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Beyond Detection

Dan Turner, CEO of British cybersecurity firm Deep Secure, surveys the ever-growing list of successful attacks and asks why the cybersecurity industry has been getting it so wrong for so long.

 

Unquantifiable Risk

Some years ago, in a previous life, I had an experience that changed my view of cybersecurity forever. At the time, I was running the cybersecurity business unit of one of the largest System Integrators in the world, and one of our key customers was a global FMCG client. The carefully designed, multi-tiered cybersecurity defence we had put in for the customer hadn’t stopped them being hacked, and I was called into their head office to explain how and why the breach had occurred.

It wasn’t an easy meeting. I explained that we had installed the best detection technologies that money could buy – firewalls, secure web gateways, anti-virus, intrusion detection systems. All of which were working as advertised and that the breach was largely down to a so-called zero-day exploit (one that their defences couldn’t detect) combined with the perennial weak link in any cybersecurity defence – the human factor – in the shape of a user who had clicked on something they shouldn’t have clicked on.

As the session ended, one of the senior board members took me to one side and observed that despite all the investments that they had made, what I was telling him was that – in cybersecurity terms – the fact that their detection technologies were so easily evaded, left them with unquantifiable business risk. Did I have any idea Dan, he asked me, how uncomfortable the board of the company was with unquantifiable risks? As he walked away, his parting shot was “you cybersecurity guys need to move beyond detection.”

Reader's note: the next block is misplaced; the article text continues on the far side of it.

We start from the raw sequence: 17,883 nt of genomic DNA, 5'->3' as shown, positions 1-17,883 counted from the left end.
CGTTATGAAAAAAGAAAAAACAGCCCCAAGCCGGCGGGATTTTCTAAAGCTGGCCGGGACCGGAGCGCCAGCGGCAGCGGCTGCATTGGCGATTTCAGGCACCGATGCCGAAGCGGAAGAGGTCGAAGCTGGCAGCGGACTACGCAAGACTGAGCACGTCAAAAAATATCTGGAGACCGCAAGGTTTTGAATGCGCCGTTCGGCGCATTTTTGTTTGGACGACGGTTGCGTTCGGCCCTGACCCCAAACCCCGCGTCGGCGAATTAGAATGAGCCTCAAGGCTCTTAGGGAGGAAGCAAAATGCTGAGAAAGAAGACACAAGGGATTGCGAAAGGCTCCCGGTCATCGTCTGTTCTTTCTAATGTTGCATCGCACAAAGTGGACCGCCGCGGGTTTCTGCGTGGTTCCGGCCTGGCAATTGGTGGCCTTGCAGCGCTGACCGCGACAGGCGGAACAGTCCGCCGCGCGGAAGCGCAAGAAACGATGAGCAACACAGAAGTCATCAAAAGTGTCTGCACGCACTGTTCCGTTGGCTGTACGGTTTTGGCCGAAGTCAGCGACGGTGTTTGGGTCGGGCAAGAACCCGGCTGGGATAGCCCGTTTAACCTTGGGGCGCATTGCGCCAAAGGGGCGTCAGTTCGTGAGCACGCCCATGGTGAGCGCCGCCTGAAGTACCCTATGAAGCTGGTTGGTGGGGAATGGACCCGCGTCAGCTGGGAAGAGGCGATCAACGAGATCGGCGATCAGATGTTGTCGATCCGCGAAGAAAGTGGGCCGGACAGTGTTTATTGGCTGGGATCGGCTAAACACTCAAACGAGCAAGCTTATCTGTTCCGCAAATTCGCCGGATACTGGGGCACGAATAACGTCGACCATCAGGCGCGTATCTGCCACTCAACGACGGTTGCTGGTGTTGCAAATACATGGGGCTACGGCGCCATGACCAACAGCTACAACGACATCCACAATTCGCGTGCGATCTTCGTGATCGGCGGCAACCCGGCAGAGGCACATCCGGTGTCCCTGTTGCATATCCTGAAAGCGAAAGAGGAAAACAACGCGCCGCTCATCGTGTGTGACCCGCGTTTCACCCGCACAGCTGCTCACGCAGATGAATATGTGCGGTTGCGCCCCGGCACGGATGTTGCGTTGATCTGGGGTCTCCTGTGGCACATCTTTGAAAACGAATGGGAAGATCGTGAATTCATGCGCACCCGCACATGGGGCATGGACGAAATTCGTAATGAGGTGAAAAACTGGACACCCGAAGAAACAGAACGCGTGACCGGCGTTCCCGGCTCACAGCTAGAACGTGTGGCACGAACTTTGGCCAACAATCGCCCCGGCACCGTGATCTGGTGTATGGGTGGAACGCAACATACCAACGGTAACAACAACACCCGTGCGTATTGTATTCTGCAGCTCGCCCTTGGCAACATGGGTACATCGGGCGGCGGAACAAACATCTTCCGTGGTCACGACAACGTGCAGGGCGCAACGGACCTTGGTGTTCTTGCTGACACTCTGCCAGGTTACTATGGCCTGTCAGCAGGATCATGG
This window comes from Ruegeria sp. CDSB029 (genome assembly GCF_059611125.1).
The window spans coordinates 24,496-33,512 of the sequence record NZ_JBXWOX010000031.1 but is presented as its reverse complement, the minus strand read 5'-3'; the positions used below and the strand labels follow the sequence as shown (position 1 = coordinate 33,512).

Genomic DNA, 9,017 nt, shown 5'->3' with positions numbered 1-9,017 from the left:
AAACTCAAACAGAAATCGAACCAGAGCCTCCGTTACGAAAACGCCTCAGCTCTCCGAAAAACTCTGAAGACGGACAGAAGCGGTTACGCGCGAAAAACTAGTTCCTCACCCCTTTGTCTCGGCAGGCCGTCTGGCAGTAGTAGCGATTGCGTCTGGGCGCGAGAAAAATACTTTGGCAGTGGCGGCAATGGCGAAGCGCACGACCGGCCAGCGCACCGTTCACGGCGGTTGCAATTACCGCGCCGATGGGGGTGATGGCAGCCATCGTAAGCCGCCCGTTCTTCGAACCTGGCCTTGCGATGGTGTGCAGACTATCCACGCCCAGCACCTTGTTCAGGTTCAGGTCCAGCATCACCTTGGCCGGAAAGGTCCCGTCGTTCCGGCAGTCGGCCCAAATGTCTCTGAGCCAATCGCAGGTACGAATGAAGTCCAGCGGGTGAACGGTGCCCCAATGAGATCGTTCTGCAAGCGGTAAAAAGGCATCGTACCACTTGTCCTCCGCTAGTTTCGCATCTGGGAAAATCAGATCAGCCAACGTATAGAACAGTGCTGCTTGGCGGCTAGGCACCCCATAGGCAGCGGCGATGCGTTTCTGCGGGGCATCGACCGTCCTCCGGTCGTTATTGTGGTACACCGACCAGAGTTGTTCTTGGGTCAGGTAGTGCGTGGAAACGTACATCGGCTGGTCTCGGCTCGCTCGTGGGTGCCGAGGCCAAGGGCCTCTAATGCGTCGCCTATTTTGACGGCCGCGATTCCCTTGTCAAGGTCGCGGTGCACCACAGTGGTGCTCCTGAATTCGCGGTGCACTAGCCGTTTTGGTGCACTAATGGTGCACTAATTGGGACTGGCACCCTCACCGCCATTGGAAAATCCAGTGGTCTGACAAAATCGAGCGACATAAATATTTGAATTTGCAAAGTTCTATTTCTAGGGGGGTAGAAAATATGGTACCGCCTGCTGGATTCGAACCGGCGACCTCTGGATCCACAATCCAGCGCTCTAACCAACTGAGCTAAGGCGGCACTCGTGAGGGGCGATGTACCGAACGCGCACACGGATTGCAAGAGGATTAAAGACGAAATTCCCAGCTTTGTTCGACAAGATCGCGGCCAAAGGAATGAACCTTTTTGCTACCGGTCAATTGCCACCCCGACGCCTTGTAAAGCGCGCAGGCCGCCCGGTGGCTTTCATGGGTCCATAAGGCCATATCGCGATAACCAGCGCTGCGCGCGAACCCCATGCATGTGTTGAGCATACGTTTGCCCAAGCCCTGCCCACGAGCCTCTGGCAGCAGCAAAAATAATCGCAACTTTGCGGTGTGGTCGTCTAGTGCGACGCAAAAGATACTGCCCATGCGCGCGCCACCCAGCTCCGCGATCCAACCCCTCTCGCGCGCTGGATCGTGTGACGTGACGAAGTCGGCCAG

30 Years of Hurt

He was right of course. In the 30 years since British computer security firm Dr Solomon’s Software developed their Anti-Virus Toolkit, the cybersecurity industry has been promising to detect more than it can deliver and, in the process, leaving their customers with an unquantifiable level of risk.

The numbers say it all. Risk-Based Security’s 2017 Data Breach Report highlighted that there were 5,207 breaches recorded, the highest ever. The number of records compromised also set a new record with over 7.5 billion records exposed. According to the Gemalto Breach Level Index, 82 records were compromised per second in 2017. In the US alone, Statista reported that in the last period for which there are reliable numbers, 668 breaches resulted in over 22 million records being exposed.

In the first half of 2018, high profile victims of cybersecurity exploits have included Dixons Carphone Warehouse, Ticketmaster, the US Department of Homeland, Facebook, Equifax and the University of Greenwich. Targeted attacks on banks in India, Canada, Mexico, the US and Chile netted organised cyber criminals millions of dollars. No doubt there were countless other compromises during that time that have either not been disclosed or were not even detected.

Against this backdrop, any board member, of any organisation, has a right to be asking some pretty probing questions about the levels of risk they are exposed to. This is a mature (at least in computing terms) industry. After three decades, why is it not able to offer its customers – defences from cyber threats which are not easily evaded by attackers – a level of protection they might reasonably expect?

 

A Failed Paradigm

There are a number of factors at play. Cybercrime is lucrative, and the chances of getting caught are slim. Some of the cybercriminals are highly skilled. Some members of staff are not as vigilant as they might be. But the overriding reason that the bad guys are winning – and winning they are is that defences based around the concept of detection can no longer offer the required levels of protection.